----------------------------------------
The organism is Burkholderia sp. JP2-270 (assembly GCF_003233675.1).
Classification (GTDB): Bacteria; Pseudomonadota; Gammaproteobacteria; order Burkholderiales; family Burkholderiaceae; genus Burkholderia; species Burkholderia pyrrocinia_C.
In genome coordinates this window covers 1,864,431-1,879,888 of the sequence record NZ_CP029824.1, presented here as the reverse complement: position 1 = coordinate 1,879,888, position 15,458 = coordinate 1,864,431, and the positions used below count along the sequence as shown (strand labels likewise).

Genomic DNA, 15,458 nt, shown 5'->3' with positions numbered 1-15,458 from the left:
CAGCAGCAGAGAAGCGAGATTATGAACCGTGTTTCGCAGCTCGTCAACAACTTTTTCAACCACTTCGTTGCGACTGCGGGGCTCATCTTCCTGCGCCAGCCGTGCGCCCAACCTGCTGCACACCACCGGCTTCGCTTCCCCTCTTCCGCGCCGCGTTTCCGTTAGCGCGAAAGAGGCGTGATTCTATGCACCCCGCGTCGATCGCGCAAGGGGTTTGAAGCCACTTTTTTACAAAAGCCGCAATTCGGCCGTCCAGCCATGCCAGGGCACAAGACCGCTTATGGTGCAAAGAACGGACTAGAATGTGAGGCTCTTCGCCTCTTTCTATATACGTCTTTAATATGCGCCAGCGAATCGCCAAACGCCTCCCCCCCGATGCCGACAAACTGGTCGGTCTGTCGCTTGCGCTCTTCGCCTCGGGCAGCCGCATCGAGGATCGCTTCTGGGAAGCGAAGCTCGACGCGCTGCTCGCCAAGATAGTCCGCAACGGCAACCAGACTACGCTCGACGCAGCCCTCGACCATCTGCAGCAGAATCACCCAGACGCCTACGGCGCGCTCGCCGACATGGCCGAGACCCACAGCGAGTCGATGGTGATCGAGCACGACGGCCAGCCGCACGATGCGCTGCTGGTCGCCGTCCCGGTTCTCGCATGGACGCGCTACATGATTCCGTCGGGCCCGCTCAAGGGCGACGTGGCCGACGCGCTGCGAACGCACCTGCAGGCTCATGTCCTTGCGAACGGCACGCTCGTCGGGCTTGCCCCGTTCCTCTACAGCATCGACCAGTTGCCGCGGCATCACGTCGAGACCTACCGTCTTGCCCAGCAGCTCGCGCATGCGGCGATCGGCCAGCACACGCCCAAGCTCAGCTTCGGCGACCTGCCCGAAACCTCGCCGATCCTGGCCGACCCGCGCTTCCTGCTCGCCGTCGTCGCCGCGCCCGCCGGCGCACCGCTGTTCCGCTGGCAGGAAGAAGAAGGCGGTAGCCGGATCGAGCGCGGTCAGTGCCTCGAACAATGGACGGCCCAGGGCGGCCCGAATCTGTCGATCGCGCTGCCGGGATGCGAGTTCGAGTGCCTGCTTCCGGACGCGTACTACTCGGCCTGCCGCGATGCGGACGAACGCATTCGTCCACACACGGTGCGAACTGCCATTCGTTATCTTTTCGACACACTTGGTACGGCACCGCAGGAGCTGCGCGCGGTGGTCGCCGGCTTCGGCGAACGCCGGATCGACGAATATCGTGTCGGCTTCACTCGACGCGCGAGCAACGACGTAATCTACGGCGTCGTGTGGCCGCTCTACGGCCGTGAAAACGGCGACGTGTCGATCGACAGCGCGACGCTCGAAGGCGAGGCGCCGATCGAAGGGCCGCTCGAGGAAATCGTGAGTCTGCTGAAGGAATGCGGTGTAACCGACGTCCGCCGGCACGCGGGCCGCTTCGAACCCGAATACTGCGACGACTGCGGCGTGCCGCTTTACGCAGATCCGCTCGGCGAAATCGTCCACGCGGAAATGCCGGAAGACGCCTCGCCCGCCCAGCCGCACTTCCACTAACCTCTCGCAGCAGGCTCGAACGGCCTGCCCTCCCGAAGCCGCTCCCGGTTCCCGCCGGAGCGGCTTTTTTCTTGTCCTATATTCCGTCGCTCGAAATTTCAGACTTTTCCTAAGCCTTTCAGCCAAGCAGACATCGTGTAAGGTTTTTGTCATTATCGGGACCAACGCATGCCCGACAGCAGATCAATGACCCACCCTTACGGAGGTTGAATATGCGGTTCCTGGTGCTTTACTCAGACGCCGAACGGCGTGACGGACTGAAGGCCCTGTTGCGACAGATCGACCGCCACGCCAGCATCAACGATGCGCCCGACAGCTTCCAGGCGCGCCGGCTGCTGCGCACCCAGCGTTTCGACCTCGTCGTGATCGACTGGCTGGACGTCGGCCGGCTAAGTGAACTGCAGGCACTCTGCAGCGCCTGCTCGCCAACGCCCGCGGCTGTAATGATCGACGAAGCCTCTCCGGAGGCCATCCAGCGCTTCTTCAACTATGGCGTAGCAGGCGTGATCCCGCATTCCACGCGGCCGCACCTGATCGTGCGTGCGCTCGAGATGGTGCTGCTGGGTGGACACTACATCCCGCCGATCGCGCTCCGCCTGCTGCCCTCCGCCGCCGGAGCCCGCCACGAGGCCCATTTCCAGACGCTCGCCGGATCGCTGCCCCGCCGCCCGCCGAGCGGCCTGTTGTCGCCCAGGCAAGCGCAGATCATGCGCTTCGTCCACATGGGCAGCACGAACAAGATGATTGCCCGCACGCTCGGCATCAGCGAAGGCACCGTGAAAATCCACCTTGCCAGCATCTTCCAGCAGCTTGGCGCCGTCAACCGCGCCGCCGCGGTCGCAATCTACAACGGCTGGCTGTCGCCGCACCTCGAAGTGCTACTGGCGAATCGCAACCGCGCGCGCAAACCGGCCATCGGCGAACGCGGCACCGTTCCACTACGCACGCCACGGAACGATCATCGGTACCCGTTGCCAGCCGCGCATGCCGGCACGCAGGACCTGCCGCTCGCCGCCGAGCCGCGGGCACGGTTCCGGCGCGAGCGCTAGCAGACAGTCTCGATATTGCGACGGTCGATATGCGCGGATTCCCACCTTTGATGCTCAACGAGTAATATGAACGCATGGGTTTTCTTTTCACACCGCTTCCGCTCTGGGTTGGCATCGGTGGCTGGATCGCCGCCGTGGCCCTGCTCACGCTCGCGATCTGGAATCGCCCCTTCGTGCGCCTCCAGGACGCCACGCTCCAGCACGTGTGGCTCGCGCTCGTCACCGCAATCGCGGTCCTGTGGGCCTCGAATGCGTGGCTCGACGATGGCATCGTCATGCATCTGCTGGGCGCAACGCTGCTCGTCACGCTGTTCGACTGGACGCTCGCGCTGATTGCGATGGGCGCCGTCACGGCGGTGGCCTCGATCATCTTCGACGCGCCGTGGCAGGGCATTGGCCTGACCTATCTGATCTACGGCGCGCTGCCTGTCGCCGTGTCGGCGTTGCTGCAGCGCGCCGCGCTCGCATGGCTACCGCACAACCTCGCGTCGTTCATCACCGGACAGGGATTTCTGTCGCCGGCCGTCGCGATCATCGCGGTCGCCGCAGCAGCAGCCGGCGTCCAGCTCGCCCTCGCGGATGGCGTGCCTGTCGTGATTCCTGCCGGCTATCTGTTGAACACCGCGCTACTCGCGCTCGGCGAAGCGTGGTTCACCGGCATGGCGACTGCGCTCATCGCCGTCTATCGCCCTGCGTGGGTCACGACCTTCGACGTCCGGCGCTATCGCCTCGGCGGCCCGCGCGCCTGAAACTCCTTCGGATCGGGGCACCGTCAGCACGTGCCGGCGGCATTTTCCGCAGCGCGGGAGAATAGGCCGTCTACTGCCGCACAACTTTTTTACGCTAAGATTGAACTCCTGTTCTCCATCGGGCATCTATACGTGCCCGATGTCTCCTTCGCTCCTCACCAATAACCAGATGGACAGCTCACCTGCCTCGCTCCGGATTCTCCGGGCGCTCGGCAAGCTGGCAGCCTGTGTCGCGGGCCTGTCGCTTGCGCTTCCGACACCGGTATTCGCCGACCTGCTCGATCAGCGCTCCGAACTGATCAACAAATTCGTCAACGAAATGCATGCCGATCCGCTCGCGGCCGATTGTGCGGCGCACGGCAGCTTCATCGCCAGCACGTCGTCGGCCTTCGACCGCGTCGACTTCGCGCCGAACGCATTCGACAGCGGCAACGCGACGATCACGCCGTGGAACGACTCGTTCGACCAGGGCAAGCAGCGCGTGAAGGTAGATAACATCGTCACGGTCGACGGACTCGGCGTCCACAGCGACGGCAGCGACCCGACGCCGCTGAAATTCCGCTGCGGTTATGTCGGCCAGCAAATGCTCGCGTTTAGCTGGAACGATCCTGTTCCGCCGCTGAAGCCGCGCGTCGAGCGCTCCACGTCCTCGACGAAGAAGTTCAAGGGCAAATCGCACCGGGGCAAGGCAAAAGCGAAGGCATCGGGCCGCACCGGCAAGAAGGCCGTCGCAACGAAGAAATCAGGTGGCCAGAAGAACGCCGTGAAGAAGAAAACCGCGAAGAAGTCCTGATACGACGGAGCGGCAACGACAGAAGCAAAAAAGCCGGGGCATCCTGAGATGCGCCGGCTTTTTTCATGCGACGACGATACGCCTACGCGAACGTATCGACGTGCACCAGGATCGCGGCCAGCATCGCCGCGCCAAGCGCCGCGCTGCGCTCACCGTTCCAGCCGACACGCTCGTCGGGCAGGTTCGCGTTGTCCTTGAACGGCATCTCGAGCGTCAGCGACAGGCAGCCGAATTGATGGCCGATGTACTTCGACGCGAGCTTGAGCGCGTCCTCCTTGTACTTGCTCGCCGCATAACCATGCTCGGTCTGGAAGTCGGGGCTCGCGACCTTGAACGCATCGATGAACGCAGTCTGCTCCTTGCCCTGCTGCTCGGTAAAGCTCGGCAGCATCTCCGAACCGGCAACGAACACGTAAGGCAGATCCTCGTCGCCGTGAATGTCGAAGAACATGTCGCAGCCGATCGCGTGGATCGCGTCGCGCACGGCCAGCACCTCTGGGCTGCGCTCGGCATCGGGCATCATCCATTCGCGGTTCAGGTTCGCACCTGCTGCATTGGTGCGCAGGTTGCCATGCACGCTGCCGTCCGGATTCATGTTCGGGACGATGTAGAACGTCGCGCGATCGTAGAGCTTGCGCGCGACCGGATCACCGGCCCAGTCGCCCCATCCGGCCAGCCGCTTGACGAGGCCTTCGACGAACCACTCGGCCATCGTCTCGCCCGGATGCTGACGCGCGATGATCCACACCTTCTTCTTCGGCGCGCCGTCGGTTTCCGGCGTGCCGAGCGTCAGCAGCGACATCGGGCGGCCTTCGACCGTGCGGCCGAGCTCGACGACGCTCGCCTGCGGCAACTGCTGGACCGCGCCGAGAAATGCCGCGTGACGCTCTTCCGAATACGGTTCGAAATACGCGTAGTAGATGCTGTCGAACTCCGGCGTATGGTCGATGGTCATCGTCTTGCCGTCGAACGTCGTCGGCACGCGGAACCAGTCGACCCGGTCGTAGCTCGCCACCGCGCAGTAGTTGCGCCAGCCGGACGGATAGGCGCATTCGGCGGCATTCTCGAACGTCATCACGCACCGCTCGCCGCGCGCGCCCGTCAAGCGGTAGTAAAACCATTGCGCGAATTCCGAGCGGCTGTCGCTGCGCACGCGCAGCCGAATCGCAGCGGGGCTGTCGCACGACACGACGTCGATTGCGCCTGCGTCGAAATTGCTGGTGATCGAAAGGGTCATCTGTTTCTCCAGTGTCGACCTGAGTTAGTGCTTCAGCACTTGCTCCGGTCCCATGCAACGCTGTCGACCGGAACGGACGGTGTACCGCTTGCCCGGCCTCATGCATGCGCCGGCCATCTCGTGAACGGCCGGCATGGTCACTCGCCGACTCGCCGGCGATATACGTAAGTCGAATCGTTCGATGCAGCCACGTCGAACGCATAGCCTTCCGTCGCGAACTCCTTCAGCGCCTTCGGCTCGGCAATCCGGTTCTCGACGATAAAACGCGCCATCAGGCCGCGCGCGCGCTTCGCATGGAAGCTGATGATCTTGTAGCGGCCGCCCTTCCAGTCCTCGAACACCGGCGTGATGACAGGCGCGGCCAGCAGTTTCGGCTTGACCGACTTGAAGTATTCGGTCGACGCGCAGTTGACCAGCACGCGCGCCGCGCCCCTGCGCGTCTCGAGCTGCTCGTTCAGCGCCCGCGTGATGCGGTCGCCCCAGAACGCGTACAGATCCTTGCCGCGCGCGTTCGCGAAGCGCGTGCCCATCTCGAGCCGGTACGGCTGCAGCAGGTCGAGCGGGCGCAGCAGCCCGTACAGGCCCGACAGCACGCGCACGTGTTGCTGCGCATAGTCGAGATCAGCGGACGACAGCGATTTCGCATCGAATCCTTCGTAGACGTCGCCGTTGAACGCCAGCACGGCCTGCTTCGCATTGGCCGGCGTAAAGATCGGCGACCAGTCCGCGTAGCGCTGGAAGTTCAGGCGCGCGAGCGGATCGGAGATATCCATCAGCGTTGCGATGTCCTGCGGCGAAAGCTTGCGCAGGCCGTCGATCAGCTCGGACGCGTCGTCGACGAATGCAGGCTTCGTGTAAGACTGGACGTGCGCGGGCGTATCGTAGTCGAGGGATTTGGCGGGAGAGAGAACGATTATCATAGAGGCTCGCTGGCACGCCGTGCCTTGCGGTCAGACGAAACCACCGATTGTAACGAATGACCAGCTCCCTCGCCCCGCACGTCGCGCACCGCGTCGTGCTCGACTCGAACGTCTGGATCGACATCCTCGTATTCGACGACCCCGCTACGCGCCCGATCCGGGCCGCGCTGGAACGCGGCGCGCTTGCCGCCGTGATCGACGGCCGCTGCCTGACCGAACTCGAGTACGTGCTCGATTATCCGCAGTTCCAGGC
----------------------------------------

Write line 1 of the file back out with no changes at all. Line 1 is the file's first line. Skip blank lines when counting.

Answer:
The organism is Burkholderia sp. JP2-270 (assembly GCF_003233675.1).